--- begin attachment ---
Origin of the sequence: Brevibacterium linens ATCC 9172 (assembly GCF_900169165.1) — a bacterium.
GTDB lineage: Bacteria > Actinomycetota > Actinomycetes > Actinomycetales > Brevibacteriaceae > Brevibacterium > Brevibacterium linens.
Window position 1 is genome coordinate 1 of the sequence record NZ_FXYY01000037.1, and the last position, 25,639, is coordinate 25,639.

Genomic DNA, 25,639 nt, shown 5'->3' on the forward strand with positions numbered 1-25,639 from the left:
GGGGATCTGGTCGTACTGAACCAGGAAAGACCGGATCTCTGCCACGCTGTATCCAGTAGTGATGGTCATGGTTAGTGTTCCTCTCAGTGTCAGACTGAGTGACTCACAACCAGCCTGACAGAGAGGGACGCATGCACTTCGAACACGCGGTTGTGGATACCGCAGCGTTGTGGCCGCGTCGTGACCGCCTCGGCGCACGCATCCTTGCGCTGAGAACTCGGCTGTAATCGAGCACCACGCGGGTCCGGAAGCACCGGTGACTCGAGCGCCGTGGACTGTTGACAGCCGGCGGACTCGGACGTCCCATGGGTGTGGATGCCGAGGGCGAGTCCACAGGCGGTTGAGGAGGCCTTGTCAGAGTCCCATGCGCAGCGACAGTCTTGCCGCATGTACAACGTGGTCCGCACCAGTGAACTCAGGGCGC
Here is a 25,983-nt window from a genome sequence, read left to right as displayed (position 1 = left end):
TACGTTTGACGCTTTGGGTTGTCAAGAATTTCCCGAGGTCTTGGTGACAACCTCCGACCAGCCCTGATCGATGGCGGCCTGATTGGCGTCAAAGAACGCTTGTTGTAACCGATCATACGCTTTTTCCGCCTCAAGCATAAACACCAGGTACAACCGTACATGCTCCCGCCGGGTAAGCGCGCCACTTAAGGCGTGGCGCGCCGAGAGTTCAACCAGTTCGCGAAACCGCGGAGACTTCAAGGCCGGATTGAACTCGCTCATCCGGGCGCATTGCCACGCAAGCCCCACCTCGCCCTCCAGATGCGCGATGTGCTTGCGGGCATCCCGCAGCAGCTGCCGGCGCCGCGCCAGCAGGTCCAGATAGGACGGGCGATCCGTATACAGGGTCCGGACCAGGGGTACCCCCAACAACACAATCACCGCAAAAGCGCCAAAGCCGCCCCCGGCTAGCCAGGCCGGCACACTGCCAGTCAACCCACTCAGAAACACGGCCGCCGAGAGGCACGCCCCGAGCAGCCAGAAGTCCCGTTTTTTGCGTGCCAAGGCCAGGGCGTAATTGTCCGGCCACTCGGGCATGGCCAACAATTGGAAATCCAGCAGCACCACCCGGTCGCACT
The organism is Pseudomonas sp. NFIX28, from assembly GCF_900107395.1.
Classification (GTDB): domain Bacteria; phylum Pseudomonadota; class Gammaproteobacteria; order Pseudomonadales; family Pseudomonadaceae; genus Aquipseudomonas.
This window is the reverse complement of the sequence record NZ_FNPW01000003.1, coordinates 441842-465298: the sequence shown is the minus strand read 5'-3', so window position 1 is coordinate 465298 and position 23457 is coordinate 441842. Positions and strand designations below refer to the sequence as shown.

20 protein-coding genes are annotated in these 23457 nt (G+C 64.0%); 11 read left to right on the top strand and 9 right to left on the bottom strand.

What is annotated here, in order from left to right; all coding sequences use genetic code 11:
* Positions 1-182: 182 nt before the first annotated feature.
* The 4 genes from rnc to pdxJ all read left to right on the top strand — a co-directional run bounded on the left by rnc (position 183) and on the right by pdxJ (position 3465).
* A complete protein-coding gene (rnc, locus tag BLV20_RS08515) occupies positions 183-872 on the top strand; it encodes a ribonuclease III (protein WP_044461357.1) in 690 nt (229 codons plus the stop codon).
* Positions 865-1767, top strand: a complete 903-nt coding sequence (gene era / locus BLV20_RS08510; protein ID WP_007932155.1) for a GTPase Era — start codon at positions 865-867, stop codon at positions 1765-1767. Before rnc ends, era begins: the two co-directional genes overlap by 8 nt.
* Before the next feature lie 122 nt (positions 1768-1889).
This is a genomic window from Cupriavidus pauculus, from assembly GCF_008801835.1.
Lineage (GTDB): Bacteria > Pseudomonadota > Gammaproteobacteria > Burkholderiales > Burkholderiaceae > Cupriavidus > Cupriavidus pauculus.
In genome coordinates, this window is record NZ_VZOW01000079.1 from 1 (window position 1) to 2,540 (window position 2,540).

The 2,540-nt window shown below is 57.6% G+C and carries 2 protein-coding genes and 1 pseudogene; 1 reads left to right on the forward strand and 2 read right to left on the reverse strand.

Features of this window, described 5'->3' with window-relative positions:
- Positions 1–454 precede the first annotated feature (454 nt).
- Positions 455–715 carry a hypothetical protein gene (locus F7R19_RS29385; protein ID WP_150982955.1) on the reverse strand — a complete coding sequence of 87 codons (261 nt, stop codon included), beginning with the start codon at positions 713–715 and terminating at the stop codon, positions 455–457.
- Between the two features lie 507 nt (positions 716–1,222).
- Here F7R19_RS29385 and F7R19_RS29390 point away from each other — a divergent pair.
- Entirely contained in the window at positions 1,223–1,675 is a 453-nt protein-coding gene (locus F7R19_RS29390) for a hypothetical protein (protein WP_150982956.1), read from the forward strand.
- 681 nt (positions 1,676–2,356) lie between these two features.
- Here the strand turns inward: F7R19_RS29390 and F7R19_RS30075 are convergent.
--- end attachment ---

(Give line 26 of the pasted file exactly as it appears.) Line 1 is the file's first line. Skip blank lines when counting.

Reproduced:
- Here F7R19_RS29385 and F7R19_RS29390 point away from each other — a divergent pair.